Jeff Deverett – on location in his adoptive San Diego – a producer’s story
The life of intrepid film producer and entrepreneur Jeff Deverett, a Carmel Valley resident, reads like a blockbuster movie script. Growing up with an identical twin brother, Larry, made it tough to have a sense of individuality. Deverett, however, always dreamed of producing movies, particularly family-oriented, independent ones, and sharing meaningful and wholesome messages with the world.
The standing joke among Deverett’s buddies is that when Jeff makes a film, everyone knows how it’s going to end — with a satisfying and positive resolution. He recalls having a heart-to-heart with his dad when planning his future career. Deverett senior advised young Jeff that he should follow his passion and do what he wants to – as long as he goes to law school first. After accepting his father’s suggestion, and graduating in 1985 from the “Harvard of the North,” Osgoode Hall Law School), the neophyte filmmaker landed in his industry of choice with a Toronto-based company called Astral Communications as Vice President of Independent Film Distribution. There, he earned his stripes by learning all facets of the independent film industry.
Currently he is President and CEO of Deverett Media Group, a film and TV production and distribution company located in San Diego. The filmmaker owes the life-changing move to his wife.
“Debra said she would divorce me if she had to spend one more winter in Canada. I did simple math, and figured that a move would be cheaper than a divorce,” jokes Deverett. San Diego also fit the bill for climate, lifestyle, and an ideal environment to raise their boys.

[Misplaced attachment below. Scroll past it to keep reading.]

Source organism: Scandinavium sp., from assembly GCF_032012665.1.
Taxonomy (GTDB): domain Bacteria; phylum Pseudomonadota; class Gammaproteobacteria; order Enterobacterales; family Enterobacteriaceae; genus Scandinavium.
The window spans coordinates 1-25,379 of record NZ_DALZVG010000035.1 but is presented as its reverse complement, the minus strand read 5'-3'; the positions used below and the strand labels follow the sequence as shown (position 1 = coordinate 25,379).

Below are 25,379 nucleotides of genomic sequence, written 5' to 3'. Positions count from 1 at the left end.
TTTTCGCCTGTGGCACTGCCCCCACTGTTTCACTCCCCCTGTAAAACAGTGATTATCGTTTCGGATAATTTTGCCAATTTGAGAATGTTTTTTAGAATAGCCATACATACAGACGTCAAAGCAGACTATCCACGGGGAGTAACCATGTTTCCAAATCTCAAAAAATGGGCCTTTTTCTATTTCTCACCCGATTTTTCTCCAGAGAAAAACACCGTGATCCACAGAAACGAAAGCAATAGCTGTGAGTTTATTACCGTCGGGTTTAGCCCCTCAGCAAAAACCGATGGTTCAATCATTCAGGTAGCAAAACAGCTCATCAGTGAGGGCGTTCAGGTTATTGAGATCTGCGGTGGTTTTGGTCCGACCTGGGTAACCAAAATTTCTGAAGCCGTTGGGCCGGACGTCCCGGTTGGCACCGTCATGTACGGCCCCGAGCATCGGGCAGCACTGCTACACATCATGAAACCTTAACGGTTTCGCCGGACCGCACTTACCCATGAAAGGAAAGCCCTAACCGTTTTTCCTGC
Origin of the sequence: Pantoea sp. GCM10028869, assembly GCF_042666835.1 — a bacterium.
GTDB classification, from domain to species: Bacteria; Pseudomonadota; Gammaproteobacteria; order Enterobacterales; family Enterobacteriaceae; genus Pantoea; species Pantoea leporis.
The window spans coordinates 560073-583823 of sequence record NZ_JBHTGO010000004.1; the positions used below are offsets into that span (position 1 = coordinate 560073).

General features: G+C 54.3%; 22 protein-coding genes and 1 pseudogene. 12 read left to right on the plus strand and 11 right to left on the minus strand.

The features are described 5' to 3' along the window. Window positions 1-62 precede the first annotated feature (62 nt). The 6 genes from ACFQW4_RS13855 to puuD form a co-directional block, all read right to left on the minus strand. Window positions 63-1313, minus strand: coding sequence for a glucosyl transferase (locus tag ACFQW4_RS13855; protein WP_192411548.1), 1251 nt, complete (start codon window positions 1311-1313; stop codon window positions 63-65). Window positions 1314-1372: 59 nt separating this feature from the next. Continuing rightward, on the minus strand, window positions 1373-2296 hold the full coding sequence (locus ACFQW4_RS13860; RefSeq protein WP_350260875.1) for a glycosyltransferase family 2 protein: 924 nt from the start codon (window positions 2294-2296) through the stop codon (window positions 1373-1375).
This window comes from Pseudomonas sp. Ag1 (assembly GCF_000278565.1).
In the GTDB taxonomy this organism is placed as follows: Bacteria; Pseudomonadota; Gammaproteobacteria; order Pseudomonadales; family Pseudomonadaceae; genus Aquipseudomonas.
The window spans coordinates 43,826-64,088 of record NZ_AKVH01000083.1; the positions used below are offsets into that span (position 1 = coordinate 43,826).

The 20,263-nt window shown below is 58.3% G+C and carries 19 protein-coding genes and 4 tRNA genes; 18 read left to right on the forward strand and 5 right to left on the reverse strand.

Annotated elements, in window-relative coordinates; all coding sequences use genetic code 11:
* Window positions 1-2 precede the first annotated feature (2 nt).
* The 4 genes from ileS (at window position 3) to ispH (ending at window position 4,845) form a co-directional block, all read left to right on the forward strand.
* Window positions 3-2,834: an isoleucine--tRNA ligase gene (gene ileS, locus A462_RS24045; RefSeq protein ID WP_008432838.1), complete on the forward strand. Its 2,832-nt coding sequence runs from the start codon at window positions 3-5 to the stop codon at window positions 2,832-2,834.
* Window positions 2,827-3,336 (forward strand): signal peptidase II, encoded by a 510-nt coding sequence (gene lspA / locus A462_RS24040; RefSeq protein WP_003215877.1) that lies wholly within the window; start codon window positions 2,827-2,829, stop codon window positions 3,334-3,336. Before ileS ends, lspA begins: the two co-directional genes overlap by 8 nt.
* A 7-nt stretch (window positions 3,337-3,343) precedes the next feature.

So far, his industry accomplishments include several family movies in worldwide distribution through Netflix, on which he acted as executive producer. Full Out is a true story of courage and optimism when a 14-year-old San Diegan gymnast named Ariana Berlin missed her chance at the 2008 summer Olympics in Beijing because of a debilitating car accident. Through persistence and sheer grit, she made a miraculous comeback to pursue her dream. In My Brother’s Keeper, identical twins plan on competing in the National Rowing Championships. When one twin decides to follow a path toward an Ivy League future, the brotherly bond is shattered. Deverett’s latest oeuvre titled, Kiss and Cry, with a premier screening at the UltraStar Mission Valley Hazard Center on Feb. 23, will be debuting on Netflix in April this year.
Spoiler alert: This is a true story and a weeper about an accomplished Canadian figure skater, singer and songwriter named Carley Allison, whose dreams and aspirations are dashed as she battles an extremely rare form of tracheal cancer, with only a few cases diagnosed in the world. Carley’s role is played by her real life best friend Sarah Fisher to share her positive energy and inspirational message: “Always smile, despite the avalanche of adversities that are dealt to you.” Carley mustered her fierce competitive spirit against her toughest nemesis – cancer – giving us all a lesson in courage, grace and dignity.
Several common threads run through these stories – extreme hardships hindering competitive passions yet handled with emotional strength and persistence. Deverett gravitates towards this message that gives people the inspiration to deal with the challenges in their own lives. He also frequently incorporates a sports theme in his body of films. As Deverett explains, “Sports resonates with people, and it’s easy to tell a story through this common thread.”
Beyond the movie set Deverett shares his verve and expertise by lecturing for several organizations, including the San Diego Filmmakers, San Diego Sports & Entertainment Lawyers, and the San Diego Film Consortium, where he recently conducted a presentation on finance and distribution.
A one-person show, Deverett is currently working on producing independent movies in San Diego, and trying to enhance the local film business, that is in its infancy here. “San Diego is the perfect venue to make independent movies, and I’m hoping to be able to facilitate a more robust, local, film-friendly industry that will inspire and employ lots of young, budding, enthusiastic filmmakers,” says Deverett.